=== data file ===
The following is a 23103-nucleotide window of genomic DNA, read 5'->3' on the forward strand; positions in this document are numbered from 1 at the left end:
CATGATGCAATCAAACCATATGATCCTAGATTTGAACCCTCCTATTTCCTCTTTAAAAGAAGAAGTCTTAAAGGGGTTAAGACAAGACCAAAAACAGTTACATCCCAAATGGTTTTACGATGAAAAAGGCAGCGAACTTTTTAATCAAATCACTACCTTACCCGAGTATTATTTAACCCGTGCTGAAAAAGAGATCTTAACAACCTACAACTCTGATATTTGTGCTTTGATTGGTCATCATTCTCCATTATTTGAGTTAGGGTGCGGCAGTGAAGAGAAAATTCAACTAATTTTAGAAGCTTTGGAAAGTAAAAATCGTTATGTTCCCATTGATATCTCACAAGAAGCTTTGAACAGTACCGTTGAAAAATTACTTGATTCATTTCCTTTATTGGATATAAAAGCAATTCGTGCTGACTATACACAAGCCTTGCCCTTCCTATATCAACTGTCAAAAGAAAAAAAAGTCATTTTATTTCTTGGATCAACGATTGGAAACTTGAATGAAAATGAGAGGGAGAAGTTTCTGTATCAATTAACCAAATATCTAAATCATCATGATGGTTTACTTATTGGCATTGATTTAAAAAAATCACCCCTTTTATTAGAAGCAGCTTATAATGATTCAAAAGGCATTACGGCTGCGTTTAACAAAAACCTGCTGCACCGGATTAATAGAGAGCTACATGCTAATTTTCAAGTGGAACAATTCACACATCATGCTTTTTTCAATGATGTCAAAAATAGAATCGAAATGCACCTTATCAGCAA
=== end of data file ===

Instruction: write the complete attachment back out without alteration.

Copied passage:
The following is a 23103-nucleotide window of genomic DNA, read 5'->3' on the forward strand; positions in this document are numbered from 1 at the left end:
CATGATGCAATCAAACCATATGATCCTAGATTTGAACCCTCCTATTTCCTCTTTAAAAGAAGAAGTCTTAAAGGGGTTAAGACAAGACCAAAAACAGTTACATCCCAAATGGTTTTACGATGAAAAAGGCAGCGAACTTTTTAATCAAATCACTACCTTACCCGAGTATTATTTAACCCGTGCTGAAAAAGAGATCTTAACAACCTACAACTCTGATATTTGTGCTTTGATTGGTCATCATTCTCCATTATTTGAGTTAGGGTGCGGCAGTGAAGAGAAAATTCAACTAATTTTAGAAGCTTTGGAAAGTAAAAATCGTTATGTTCCCATTGATATCTCACAAGAAGCTTTGAACAGTACCGTTGAAAAATTACTTGATTCATTTCCTTTATTGGATATAAAAGCAATTCGTGCTGACTATACACAAGCCTTGCCCTTCCTATATCAACTGTCAAAAGAAAAAAAAGTCATTTTATTTCTTGGATCAACGATTGGAAACTTGAATGAAAATGAGAGGGAGAAGTTTCTGTATCAATTAACCAAATATCTAAATCATCATGATGGTTTACTTATTGGCATTGATTTAAAAAAATCACCCCTTTTATTAGAAGCAGCTTATAATGATTCAAAAGGCATTACGGCTGCGTTTAACAAAAACCTGCTGCACCGGATTAATAGAGAGCTACATGCTAATTTTCAAGTGGAACAATTCACACATCATGCTTTTTTCAATGATGTCAAAAATAGAATCGAAATGCACCTTATCAGCAA